While I like Java, C# is clearly an improvement. I still think that if .NET goes multi-platform (mono is getting close), Java will be inferior. We have used mono on a couple of projects and it rocks!
  7. IBM hits out at .NET tecnhology[ Go to top ]

    Is han therman a real person or someone conjured up by Microsoft marketing?

    He's only posted twice and he's got a load of opinion about .NET.
  8. IBM hits out at .NET tecnhology[ Go to top ]

    Strike that last post... interpreted theserverside info incorrectly. Sorry.

    Okay, he's a real person.
  9. Is he real?[ Go to top ]

    Is han therman a real person or someone conjured up by Microsoft marketing?

    >
    > He's only posted twice and he's got a load of opinion about .NET.

    He is a real person but probably from (or at least incented by)Microsoft marketing. Notice the classic MS pattern of using the "damning with faint praise" for J2EE (to appear objective) as having a temporary advantage, but really portraying .Net as the better long term solution (don't worry about portability, Mono 1.0 will take care of that...).
  10. Is he real?[ Go to top ]

    "He is a real person but probably from (or at least incented by)Microsoft marketing."

    And _you_ appear to be incented by Sun, because, as browsing through the list of your posts revails, (http://www.theserverside.com/home/myThreads.jsp?user_id=136023), you are quite active in .NET vs J2EE discussions.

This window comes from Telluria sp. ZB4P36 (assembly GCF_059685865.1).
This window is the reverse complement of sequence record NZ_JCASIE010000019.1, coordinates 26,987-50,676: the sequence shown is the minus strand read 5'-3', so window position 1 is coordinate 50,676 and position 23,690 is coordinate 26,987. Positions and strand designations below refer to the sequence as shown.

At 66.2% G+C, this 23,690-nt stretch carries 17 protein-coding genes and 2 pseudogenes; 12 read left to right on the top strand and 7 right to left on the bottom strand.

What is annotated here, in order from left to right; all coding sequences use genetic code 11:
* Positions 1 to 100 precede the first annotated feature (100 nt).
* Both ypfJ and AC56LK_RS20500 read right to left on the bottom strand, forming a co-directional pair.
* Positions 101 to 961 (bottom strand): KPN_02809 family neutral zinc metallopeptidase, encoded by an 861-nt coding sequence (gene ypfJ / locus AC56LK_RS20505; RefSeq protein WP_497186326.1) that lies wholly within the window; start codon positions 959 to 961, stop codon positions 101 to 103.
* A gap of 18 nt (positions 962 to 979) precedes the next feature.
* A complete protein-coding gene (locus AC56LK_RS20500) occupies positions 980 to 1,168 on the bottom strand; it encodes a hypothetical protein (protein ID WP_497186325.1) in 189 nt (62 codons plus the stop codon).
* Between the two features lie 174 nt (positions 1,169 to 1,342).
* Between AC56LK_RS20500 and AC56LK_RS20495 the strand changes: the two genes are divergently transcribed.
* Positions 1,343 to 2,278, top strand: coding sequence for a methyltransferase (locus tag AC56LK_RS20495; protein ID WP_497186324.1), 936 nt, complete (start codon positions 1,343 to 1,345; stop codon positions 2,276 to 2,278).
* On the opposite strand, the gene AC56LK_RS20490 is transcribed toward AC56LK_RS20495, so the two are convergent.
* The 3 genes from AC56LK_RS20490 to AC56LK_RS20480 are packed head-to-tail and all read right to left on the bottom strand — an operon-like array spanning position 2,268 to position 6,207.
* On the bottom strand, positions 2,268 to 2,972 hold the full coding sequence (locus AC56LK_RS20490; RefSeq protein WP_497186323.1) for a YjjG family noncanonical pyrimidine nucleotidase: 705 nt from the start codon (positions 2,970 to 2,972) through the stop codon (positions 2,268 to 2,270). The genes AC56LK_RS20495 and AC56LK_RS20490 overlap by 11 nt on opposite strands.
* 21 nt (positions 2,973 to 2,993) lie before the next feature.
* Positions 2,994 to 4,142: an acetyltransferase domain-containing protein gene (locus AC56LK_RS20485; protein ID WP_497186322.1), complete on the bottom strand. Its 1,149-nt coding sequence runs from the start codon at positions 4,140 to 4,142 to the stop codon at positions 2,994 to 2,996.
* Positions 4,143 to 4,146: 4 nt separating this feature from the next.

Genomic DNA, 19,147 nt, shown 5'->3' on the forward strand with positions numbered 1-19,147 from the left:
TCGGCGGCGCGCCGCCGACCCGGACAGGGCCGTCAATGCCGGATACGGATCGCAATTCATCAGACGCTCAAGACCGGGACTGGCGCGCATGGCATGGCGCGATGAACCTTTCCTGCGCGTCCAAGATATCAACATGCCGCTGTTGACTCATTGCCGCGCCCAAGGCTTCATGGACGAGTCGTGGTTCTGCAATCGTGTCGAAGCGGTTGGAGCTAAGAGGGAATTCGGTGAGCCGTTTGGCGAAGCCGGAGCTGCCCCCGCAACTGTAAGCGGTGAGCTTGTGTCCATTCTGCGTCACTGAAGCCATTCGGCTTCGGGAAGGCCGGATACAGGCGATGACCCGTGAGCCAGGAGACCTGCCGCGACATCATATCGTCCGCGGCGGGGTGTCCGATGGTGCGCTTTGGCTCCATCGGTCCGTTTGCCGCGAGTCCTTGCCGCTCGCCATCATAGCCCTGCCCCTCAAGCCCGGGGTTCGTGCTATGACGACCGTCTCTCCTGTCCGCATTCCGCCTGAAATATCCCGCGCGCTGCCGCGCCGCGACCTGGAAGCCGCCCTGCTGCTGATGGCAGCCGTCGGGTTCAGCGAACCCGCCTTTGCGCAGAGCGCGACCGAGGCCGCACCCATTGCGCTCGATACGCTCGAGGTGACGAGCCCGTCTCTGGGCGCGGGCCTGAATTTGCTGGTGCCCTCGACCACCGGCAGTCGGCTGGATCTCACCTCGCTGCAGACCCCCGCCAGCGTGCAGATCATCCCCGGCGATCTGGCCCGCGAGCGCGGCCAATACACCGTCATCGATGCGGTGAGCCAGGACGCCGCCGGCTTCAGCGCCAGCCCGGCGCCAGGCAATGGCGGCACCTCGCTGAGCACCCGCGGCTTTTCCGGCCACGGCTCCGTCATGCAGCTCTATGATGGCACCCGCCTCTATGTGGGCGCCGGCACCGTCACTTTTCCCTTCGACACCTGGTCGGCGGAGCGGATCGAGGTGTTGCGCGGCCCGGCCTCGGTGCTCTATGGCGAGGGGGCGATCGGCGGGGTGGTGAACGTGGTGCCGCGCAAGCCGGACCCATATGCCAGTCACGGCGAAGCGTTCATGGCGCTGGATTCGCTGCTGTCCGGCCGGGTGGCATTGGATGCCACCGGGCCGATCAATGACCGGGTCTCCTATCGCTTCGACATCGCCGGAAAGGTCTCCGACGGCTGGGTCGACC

"Notice the classic MS pattern of using the "damning with faint praise" for J2EE (to appear objective) as having a temporary advantage"

    John Hess, I take that as an insult. If bothered to read my previous postings, you'll see that I'm quite pragmatic and I'm actually advocating Java at times.

    What irritates me is that IBM does this kind of stunt. While I don't like MS$ as a company, I think .NET is in general better than Java TECHNICALLY, not necessarily politically or in any other way.

    ", but really portraying .Net as the better long term solution (don't worry about portability, Mono 1.0 will take care of that...)."

    So? It's true.
  11. and what about you? What happend to you when TSS released the ".NET Rocks" bench marks buddy?

    You guys scolded and picturized TSS as conjured up by MS ...be balanced always. Dont be childish.

    We should follow whatever is great and good for client, but for our sake or emotions on a company.